You may wonder: what are hoodoos? Hoodoos are tall, thin rocks that rise from the bottom of an arid basin. How do they form? A plateau slowly erodes into a wall, which then erodes into a window with a central cavity. As the eroding process goes on, it slowly eats away the bottom of the window, and finally the top of the now bridge-like formation collapses, leaving only the sides and forming individual hoodoos.
We began our day in Bryce by hiking the Queen’s Garden/ Navajo Loop Trail, starting at Sunrise Point as the brochure suggested. We started the hike around 8:15am to avoid the crowds and hiked slowly because the trail was covered in ice and very slippery. Judging by the amount of people we saw as we reached Sunset Point, most hikers chose to hike counterclockwise from Sunset Point to Sunrise Point. I would highly recommend hiking counterclockwise if the weather is warmer to avoid having to climb up the switchbacks. However, with the switchbacks covered in ice as they were, we were more than glad to have made the decision to hike clockwise. I fell 4 times, and all 4 times, I was walking downhill. When hiking on ice, it is much easier and much safer to hike uphill than downhill. Bryce Canyon National Park is covered in frost over 200 days a year. If that is the case during your visit, consider purchasing or renting a pair of traction cleats for snow and ice. They are available at the visitor center during the winter season.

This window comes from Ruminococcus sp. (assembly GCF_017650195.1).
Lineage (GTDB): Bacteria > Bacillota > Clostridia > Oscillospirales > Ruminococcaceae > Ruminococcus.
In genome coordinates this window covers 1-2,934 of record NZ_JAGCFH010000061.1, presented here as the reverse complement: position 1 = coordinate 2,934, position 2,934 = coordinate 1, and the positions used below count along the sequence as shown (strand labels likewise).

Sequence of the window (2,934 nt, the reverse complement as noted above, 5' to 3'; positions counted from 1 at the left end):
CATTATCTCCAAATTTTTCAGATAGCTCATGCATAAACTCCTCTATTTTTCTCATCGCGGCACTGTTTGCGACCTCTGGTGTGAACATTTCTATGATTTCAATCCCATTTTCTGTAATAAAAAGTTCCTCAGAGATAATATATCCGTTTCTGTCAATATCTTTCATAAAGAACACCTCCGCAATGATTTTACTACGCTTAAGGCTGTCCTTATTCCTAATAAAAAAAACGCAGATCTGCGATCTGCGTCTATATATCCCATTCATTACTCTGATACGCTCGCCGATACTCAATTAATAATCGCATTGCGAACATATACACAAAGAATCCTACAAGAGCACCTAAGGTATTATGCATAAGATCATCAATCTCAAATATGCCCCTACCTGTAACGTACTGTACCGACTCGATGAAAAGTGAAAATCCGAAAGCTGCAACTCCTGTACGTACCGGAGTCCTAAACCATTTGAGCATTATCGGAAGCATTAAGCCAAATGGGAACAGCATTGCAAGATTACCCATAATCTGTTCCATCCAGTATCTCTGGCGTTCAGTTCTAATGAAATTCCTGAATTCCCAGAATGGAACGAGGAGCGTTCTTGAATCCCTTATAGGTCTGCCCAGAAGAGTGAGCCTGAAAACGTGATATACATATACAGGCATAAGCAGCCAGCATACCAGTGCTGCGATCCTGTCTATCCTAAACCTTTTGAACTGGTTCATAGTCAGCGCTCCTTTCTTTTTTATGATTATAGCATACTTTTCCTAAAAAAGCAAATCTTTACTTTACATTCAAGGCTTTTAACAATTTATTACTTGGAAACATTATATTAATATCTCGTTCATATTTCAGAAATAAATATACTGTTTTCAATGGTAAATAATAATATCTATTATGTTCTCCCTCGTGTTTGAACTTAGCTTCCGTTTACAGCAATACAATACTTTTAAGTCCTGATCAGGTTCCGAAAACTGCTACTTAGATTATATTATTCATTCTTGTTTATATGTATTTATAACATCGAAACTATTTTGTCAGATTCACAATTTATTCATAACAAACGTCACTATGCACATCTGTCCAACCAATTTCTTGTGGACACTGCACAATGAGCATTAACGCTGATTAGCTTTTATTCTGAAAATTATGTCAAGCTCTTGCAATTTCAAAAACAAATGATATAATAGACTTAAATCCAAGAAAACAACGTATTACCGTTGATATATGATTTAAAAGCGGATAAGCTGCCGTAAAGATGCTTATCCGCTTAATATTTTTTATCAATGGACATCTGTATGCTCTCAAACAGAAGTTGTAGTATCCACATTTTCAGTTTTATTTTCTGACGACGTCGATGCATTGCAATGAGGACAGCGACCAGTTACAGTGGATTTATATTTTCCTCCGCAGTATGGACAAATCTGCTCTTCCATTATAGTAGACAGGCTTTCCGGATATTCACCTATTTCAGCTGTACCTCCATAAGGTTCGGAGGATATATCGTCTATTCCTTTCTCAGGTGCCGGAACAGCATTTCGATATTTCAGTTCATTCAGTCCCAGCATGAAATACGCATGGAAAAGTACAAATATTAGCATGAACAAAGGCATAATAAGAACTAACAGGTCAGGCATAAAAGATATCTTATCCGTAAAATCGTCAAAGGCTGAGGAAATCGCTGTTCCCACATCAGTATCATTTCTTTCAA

The Queen’s Garden trail begins by taking you down and into the hoodoos. On the way, you will see hoodoos up close, ravines, and even a window that lets you peek into a valley full of hoodoos. Always make sure to stay on the trail to avoid weakening the fragile base of the hoodoos. As you near the junction with Navajo Loop Trail, you will be surrounded by majestic conifers and blankets of moss.
Going up the Navajo Loop Trail, we got to peek at Two Bridges from a distance (Two Bridges and Wall Street are both closed during winter) before climbing the switchbacks. At the top of the switchbacks, you will see Thor’s hammer, one of the most famous hoodoos in Bryce Canyon National Park. It is located near Sunset Point at the beginning of the Navajo Loop Trail.